Both parties rely on this Court's decision in Jones, 324 Md. 32, 595 A.2d 463, as support for their respective, yet directly contrary, interpretations of the statutory requirement found in § 286(d)(1)(i). Indeed, in Jones, we reviewed this same provision in considering whether the State had proved the necessary predicate for the enhanced punishment imposed upon Jones under § 286(d). The State argues that even though this Court refused to permit cumulation of confinements for separate convictions or incidents to satisfy the 180 day requirement, we did not rule out totaling the entire period of confinement with respect to a single charge and conviction. Moreover, the State seizes upon our statement in Jones — to the effect that the fact that under his sentence "Jones was given credit for time served [in pretrial detention] . . . effectively started the term of confinement" at the time his pretrial detention began, see id. at 39, 595 A.2d at 467 — as establishment of a rule that time spent in pretrial detention may indeed comprise part of the 180 day term of confinement required under § 286(d)(1)(i). Petitioner retorts that this issue, which he describes as "the significance of the words `as a result of conviction,'" was not before the Jones Court and implicitly suggests that we lend little credence to a one sentence dictum upon which the State would hinge our present analysis.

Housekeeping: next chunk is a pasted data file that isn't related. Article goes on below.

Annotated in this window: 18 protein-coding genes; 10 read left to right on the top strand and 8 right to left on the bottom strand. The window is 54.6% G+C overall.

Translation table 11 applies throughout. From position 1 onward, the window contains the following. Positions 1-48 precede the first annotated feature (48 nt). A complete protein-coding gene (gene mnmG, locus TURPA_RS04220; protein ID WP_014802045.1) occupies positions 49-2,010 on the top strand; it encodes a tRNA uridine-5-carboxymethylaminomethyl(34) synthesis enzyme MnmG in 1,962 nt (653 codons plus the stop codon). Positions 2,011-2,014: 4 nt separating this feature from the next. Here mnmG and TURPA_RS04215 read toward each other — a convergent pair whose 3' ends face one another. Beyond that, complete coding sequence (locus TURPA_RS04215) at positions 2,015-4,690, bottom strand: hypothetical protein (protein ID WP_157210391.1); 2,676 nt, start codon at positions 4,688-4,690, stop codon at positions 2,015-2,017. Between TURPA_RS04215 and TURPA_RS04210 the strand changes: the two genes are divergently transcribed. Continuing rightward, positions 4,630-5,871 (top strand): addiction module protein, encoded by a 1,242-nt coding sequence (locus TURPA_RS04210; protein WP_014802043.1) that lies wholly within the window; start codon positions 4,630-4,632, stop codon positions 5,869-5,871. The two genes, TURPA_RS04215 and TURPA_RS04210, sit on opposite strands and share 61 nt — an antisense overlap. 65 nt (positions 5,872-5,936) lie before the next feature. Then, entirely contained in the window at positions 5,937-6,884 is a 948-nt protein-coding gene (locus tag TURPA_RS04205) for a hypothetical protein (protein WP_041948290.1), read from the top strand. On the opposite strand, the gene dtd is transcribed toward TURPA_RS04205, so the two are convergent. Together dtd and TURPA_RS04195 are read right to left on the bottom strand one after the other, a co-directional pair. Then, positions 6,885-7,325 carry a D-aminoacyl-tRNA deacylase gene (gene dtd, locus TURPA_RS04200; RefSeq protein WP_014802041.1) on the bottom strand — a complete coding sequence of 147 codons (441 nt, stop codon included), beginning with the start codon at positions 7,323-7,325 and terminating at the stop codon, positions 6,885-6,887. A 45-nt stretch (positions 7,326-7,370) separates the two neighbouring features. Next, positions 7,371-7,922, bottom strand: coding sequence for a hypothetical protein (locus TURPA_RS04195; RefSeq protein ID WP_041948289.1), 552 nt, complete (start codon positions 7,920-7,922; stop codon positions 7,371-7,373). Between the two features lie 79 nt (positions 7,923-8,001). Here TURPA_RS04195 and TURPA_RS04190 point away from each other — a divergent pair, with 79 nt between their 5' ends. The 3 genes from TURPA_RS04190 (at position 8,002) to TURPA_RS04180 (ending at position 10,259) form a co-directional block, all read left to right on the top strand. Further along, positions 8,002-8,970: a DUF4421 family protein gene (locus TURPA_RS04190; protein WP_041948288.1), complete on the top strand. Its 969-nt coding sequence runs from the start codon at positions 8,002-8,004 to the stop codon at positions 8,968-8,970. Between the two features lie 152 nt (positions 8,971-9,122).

We held in Jones that the sentencing court may not find that the 180 day requirement for a mandatory sentence under § 286(d) has been satisfied based merely on the fact that a defendant was sentenced to one year of unsuspended time. Id. at 37, 595 A.2d at 465. In concluding that the State had failed to satisfy its burden, we further observed: